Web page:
|Mississippi River Flooding: Holding Back the Water|
|Commentary/Politics - Guest Commentaries|
|Written by Lillian Voss|
|Wednesday, 23 March 2011 12:27|
I am Lillian Voss, and I am 94 years old. I have lived at 4336 South Concord Street in Davenport for nearly 60 years. My house was built above the 100-year flood plain. We experienced all the major flooding along the Mississippi River these past years. My late husband, who died in 1994, fought very hard against the tactics of the Corps of Engineers regarding the water levels of the Mississippi River. With this new threat of major flooding and after reading the article in the Quad-City Times titled “River’s High Level Is a Natural One”, I feel I must come forward and again try to expose the tactics of the Corps of Engineers.
Do you realize the Corps of Engineers holds back the water on the Mississippi to artificially raise the river level to nine feet so that the barge traffic can operate efficiently? In holding back this water and not allowing it to escape, the river level is not far from the flood stage when the spring thawing begins in the upper Mississippi valley. This high level of water on the Mississippi makes the flooding in the spring considerably worse. Each spring when a flood is predicted along the Mississippi, I have a friend call the Corps of Engineers to ask them to fully open the dams to allow the water to flow freely and naturally. Each time I would ask, they would claim it would not make any difference if they did open the dams. Anyone could see that if you open the dams and allow the water to escape down the river, the water level would drastically drop. This would allow a cushion for drainage for the water coming down the river as the snow melts and the rains fall.[Just Added: The Army Corps of Engineers' Jim Steinman with WOC's Dan Kennedy - March 25, 2011. Listen to 7 minute interview at the end of Lillian Voss' commentary, below.]
In 1962, more than 1,000 petitions were submitted to Congressman Fred Schwengel asking the Corps of Engineers to open the dams. At that time, we were facing a major flood as the snow started to melt in the upper Mississippi. Congressman Schwengel had enough influence to order the dams opened. In that year we avoided a major flood. This is certain evidence that opening the dams fully does have an effect or influence on the flooding on the Mississippi. As a result of opening the dams that year, the current of the river increased dramatically as the water level fell. Many barge accidents occurred, and the dams were never opened fully again in the following years.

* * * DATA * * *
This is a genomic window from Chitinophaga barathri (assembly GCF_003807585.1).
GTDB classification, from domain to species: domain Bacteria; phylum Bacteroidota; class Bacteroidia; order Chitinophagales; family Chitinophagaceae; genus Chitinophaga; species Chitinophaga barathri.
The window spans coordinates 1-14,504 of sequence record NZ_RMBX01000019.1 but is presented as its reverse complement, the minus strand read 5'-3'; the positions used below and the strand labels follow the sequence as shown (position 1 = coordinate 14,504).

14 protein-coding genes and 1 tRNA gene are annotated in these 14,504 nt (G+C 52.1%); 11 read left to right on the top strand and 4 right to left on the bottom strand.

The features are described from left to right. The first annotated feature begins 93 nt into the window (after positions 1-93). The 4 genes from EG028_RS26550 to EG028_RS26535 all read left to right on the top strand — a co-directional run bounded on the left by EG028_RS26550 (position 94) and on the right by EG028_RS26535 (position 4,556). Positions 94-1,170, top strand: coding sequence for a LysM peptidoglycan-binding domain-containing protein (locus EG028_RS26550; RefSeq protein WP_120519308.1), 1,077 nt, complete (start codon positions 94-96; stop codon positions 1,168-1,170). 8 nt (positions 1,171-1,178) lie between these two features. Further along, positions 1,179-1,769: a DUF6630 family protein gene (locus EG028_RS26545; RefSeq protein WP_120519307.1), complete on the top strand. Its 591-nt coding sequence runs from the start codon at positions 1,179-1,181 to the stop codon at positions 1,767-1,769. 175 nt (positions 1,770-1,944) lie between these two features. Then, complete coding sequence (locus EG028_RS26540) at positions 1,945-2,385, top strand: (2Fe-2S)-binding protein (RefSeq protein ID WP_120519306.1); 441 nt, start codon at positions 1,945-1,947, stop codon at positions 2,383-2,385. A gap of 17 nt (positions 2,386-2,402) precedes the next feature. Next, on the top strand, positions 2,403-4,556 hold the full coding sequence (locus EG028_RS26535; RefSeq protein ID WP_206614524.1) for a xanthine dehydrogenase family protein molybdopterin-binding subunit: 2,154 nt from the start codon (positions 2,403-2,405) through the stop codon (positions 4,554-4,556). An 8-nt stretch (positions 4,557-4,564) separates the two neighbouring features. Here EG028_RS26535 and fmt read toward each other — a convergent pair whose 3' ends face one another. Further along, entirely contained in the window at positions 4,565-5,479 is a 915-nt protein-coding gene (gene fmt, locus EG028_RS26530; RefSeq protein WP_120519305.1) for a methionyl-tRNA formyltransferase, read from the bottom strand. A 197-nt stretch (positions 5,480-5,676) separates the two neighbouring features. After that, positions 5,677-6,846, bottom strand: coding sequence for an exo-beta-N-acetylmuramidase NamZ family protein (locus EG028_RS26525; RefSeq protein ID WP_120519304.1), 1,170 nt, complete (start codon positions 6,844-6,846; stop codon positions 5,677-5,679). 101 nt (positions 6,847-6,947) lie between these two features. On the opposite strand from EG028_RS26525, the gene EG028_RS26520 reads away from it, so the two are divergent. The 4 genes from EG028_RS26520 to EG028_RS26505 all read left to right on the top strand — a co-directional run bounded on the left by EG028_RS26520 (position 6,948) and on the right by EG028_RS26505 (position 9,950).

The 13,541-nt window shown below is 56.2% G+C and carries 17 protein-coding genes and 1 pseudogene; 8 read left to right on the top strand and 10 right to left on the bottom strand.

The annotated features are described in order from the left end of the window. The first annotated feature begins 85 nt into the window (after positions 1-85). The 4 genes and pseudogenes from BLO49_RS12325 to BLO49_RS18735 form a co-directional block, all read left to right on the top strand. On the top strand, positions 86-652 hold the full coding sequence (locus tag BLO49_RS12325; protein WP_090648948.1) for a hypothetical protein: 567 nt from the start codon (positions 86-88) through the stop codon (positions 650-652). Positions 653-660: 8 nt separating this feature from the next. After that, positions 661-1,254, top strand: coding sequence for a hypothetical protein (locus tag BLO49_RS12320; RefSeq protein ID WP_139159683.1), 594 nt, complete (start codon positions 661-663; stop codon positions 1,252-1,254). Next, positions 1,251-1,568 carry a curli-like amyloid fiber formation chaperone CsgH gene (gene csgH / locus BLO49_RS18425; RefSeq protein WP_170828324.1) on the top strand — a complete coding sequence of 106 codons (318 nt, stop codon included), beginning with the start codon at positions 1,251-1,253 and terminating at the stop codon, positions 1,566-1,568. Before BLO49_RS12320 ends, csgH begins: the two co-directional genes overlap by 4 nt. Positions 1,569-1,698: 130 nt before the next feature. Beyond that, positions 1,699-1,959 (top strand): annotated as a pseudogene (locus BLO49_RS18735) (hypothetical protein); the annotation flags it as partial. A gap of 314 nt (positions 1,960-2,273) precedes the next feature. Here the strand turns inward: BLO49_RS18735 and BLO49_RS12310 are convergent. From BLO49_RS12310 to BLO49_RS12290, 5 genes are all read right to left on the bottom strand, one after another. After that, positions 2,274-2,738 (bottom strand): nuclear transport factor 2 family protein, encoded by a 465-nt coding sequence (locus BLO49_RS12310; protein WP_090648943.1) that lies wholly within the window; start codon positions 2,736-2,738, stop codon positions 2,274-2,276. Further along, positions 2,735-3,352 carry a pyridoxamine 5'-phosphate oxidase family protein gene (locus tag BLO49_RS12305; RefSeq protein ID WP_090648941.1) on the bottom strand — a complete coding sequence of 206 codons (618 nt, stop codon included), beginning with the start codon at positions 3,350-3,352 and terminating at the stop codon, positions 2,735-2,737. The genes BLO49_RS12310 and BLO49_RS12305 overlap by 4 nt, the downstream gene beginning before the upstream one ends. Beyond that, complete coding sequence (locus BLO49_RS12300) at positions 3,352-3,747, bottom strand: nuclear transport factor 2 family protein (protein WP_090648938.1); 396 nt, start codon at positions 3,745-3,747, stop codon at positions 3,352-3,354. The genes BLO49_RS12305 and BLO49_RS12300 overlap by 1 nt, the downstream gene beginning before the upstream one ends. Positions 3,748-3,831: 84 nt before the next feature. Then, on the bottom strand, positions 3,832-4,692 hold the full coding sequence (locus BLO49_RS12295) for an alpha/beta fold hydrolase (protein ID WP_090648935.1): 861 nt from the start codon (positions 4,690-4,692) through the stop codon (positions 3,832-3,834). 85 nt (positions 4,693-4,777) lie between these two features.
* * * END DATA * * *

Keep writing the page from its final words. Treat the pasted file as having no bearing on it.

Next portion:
Opening the dams fully would allow the water level to drop drastically so the river could receive the tremendous amount of snow melting off and the spring rains. Flooding would not be nearly as severe.
A meeting was held with the Corps of Engineers on March 18. These were the major concerns of the Corps of Engineers about opening the dams fully. I expressed my opinion after each concern:
1) The barges could not operate if the dams were opened fully.
My comment: There is no excuse to leave the dams closed just to allow the barge traffic to come through when a serious flood is most likely to occur. We The People along the Mississippi have to suffer through these damaging floods. Is the barge traffic more important than preventing a catastrophic flood or at least making it less severe? I believe the barges can operate at a lower water level.
2) The law states the Corps of Engineers have to maintain a nine-foot river channel for the barges.
My comment: What kind of a person would make up a law that would take precedence over the victims of a catastrophic flood? This is totally irresponsible. Did the barge companies make this law? A law such as this would most certainly have an exception with regard to a major flood looming.
3) By keeping the water level high, we are protecting the fish and wildlife. If we lower the water level, we won’t be able to protect the fish and wildlife.
My comment: How do the fish and wildlife get along when the river is low at other times of the year? Many times in the past 10 years, the water gauges measure one or two feet, sometimes not even a reading. How do the fish and wildlife manage then? We are talking maybe one week of low water level, if that long.